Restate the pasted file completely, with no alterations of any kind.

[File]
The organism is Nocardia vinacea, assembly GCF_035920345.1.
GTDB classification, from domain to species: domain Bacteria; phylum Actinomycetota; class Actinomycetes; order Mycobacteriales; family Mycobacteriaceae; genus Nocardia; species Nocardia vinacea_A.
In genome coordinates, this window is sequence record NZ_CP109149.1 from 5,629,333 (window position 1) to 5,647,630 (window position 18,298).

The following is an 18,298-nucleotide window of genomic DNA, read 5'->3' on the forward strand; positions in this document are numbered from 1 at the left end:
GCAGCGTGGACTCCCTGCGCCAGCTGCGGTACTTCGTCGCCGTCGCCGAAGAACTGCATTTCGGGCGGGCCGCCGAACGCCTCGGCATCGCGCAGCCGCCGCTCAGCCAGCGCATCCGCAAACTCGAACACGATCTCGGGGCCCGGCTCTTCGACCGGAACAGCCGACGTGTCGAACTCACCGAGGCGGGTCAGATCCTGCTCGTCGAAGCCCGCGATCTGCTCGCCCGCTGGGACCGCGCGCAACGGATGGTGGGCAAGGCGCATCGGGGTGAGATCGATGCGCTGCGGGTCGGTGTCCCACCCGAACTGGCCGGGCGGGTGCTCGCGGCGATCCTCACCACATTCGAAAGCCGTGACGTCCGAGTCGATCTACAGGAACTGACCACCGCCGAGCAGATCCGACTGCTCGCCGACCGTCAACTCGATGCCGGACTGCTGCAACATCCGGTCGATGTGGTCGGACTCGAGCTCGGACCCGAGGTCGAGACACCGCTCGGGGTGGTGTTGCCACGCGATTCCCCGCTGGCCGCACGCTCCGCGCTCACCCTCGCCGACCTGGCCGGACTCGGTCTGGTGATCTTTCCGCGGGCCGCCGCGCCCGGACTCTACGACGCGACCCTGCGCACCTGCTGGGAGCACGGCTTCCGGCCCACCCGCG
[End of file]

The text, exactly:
The organism is Nocardia vinacea, assembly GCF_035920345.1.
GTDB classification, from domain to species: domain Bacteria; phylum Actinomycetota; class Actinomycetes; order Mycobacteriales; family Mycobacteriaceae; genus Nocardia; species Nocardia vinacea_A.
In genome coordinates, this window is sequence record NZ_CP109149.1 from 5,629,333 (window position 1) to 5,647,630 (window position 18,298).

The following is an 18,298-nucleotide window of genomic DNA, read 5'->3' on the forward strand; positions in this document are numbered from 1 at the left end:
GCAGCGTGGACTCCCTGCGCCAGCTGCGGTACTTCGTCGCCGTCGCCGAAGAACTGCATTTCGGGCGGGCCGCCGAACGCCTCGGCATCGCGCAGCCGCCGCTCAGCCAGCGCATCCGCAAACTCGAACACGATCTCGGGGCCCGGCTCTTCGACCGGAACAGCCGACGTGTCGAACTCACCGAGGCGGGTCAGATCCTGCTCGTCGAAGCCCGCGATCTGCTCGCCCGCTGGGACCGCGCGCAACGGATGGTGGGCAAGGCGCATCGGGGTGAGATCGATGCGCTGCGGGTCGGTGTCCCACCCGAACTGGCCGGGCGGGTGCTCGCGGCGATCCTCACCACATTCGAAAGCCGTGACGTCCGAGTCGATCTACAGGAACTGACCACCGCCGAGCAGATCCGACTGCTCGCCGACCGTCAACTCGATGCCGGACTGCTGCAACATCCGGTCGATGTGGTCGGACTCGAGCTCGGACCCGAGGTCGAGACACCGCTCGGGGTGGTGTTGCCACGCGATTCCCCGCTGGCCGCACGCTCCGCGCTCACCCTCGCCGACCTGGCCGGACTCGGTCTGGTGATCTTTCCGCGGGCCGCCGCGCCCGGACTCTACGACGCGACCCTGCGCACCTGCTGGGAGCACGGCTTCCGGCCCACCCGCG